Western Monarch Thanksgiving Count Tallies Over 330,000 Butterflies Before Storms Batter Overwintering Sites
Motivated by a surprising rebound in 2021, volunteers’ excitement continued to grow when early reports hinted at a consecutive year of improved numbers. 2022 ended up being the biggest volunteer engagement year yet, with over 250 people participating and a return to in-person trainings after limited opportunities during the pandemic.
The largest individual monarch count was 34,180 at an overwintering site in Santa Barbara County owned by The Nature Conservancy. (The site is not open to the public.) The second largest count was 25,710 butterflies at a private residential site in Santa Barbara County. Pismo State Beach Monarch Butterfly Grove had the third largest monarch count and is open for public viewing, with 24,128 butterflies reported at its peak.
As is typical, the Central Coast continued to host a majority of the largest sites and overwintering monarchs, with over 130,000 butterflies reported in both Santa Barbara and San Luis Obispo Counties. The Bay Area witnessed a comeback from last year with more than 8,000 butterflies reported in surrounding counties such as Alameda, Marin and Solano.
Additionally, seven newly-recognized overwintering sites were included this season, hosting a combined total of over 15,000 butterflies.
While the numbers are hopeful, this isn’t yet population recovery
This season’s results are a welcome reprieve from a total of less than 2,000 individuals counted in 2020 and even modestly larger than the nearly 250,000 in 2021. 335,479 is squarely back into what was considered “normal” in 2000-2017. However, even with these relatively good numbers, migratory western monarchs have still declined more than 90% since the low millions seen in the 1980’s and 1990’s.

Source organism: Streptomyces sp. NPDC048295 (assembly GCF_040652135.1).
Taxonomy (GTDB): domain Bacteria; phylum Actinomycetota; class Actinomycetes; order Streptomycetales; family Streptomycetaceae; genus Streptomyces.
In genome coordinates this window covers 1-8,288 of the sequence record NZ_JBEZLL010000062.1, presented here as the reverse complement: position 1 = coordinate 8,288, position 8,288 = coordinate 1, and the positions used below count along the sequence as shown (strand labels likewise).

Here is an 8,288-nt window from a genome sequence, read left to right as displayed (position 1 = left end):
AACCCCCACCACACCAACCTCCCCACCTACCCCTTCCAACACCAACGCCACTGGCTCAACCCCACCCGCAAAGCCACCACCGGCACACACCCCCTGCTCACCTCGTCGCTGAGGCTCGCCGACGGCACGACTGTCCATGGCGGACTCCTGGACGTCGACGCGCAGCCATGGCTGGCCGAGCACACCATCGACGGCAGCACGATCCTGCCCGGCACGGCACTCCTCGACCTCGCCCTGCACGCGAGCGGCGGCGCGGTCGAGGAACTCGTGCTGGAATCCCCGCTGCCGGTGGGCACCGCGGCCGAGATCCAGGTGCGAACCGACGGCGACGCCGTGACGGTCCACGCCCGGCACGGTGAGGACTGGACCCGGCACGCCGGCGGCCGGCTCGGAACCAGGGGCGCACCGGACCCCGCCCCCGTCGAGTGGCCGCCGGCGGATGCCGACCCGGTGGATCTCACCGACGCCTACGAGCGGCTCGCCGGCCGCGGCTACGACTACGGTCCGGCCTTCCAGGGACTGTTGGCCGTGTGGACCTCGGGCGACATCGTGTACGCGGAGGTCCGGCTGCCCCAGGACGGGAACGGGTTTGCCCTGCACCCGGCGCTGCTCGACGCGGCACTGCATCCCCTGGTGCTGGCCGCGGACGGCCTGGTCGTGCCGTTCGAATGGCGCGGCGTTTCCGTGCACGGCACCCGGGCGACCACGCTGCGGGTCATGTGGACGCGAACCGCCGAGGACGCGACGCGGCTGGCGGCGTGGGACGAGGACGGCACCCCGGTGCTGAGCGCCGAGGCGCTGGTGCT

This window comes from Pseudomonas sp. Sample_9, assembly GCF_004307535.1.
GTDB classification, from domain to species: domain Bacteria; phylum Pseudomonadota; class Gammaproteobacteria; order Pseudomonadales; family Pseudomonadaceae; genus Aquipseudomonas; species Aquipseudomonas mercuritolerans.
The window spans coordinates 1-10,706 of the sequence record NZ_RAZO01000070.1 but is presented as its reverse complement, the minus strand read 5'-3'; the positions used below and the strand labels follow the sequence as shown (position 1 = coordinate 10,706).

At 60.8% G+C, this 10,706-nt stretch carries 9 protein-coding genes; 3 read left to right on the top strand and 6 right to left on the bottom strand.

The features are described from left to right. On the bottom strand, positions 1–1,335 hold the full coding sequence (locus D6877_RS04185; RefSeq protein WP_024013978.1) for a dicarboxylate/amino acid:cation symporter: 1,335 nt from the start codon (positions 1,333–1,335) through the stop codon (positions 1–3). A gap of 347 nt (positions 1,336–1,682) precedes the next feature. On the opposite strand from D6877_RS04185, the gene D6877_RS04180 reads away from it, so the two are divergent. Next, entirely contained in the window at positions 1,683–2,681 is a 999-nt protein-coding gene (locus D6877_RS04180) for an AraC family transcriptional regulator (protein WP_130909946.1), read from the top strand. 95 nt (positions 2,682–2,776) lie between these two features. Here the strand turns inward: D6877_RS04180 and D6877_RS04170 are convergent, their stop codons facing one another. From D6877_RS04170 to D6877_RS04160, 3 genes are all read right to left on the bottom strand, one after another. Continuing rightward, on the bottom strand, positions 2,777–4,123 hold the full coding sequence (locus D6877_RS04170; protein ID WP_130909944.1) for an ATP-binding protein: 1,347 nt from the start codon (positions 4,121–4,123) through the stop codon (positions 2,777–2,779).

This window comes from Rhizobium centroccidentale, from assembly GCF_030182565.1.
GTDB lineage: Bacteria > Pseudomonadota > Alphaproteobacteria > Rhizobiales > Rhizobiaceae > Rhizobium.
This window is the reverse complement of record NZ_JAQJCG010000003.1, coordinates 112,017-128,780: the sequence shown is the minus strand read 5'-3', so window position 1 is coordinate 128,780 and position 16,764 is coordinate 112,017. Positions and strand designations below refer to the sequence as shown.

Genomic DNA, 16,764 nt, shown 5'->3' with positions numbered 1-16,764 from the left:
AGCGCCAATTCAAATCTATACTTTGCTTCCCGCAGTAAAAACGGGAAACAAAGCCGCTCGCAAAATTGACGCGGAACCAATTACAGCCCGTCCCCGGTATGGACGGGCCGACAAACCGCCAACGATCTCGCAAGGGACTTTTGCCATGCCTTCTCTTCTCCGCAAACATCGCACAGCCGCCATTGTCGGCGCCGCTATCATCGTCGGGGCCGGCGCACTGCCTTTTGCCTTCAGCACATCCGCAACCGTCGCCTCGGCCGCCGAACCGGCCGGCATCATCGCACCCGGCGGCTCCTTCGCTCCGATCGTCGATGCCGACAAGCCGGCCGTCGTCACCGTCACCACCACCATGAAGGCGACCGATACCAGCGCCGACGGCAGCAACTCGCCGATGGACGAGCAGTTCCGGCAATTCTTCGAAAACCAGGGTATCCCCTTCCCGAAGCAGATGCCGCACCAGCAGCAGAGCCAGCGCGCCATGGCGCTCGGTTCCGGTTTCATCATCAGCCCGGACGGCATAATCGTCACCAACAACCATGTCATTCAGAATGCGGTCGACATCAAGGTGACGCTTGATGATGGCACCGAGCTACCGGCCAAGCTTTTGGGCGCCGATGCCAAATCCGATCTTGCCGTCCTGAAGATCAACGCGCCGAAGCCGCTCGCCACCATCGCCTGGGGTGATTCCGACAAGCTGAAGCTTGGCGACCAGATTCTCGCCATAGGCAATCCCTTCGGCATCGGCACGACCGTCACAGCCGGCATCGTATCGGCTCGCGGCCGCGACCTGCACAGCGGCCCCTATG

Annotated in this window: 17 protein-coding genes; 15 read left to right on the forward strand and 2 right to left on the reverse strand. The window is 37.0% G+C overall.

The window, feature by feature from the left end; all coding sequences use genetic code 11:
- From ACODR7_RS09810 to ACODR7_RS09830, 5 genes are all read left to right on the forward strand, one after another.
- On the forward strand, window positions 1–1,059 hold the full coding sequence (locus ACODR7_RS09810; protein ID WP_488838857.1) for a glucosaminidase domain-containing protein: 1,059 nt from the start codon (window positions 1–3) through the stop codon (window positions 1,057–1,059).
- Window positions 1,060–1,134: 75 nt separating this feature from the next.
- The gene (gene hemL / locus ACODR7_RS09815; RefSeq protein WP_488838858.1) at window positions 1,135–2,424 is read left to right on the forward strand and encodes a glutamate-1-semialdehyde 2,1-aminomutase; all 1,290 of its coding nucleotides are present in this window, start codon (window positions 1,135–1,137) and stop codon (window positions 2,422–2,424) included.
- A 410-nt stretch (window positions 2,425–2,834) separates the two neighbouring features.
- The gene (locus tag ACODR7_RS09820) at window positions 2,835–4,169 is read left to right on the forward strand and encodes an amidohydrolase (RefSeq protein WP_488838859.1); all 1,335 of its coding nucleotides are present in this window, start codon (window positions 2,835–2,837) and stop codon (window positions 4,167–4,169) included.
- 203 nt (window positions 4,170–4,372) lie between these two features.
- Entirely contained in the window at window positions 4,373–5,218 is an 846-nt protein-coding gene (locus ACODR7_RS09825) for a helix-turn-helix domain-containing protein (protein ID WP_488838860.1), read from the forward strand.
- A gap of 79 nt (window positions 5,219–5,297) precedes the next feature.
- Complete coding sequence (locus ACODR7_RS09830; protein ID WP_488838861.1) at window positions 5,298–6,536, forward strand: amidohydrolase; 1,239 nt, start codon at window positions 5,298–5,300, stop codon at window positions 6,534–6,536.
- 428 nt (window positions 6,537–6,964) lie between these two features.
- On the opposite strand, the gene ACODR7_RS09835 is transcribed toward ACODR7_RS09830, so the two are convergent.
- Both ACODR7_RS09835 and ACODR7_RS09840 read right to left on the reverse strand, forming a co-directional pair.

“We can all celebrate this tally,” says Emma Pelton, a conservation biologist at the Xerces Society and western monarch lead. “A second year in a row of relatively good numbers gives us hope that there is still time to act to save the western migration. That said, we know we still have a long way to go to reach population recovery and the storms that hit right afterwards mean we’ll start the spring with far, far less than this total.”
Dr. Elizabeth Crone, professor and quantitative ecology at UC-Davis, likens the changing numbers to trying to predict traffic lights. “Given two relatively good years in a row, it’s tempting to think that the rate of change in monarch populations might have suddenly switched from decreases to increases. However, this kind of change is hard to detect for insects like monarchs, because for butterflies – like many insects – the yearly rate of change varies a lot from year to year.”
“When something varies a lot, it takes a while to know the overall trend. Think about driving down a highway – if you see two green lights in a row, do you assume they are all green and keep going through the next ones without looking? Probably not.” Dr. Crone explains more in her blog that gets into the nitty-gritty of the math behind western monarch population estimates and trends.
The decades-long decline is due in large part to threats such as habitat loss at the overwintering sites and breeding grounds, exposure to pesticides, and the compounding effects of climate change. Much work is now underway to reverse some of these stressors, particularly through planting milkweed and nectar plants, by a wide range of people such as agencies, everyday native plant and monarch enthusiasts, NGOs, and tribes.
These small but collectively powerful changes to rewild our landscapes for monarchs and other wildlife are deeply inspiring. The challenge now is ramping up these efforts to a much bigger scale and engaging in the harder issues like pesticide use, climate change resilience, and doing the slow, important work of protecting and restoring hundreds of overwintering sites.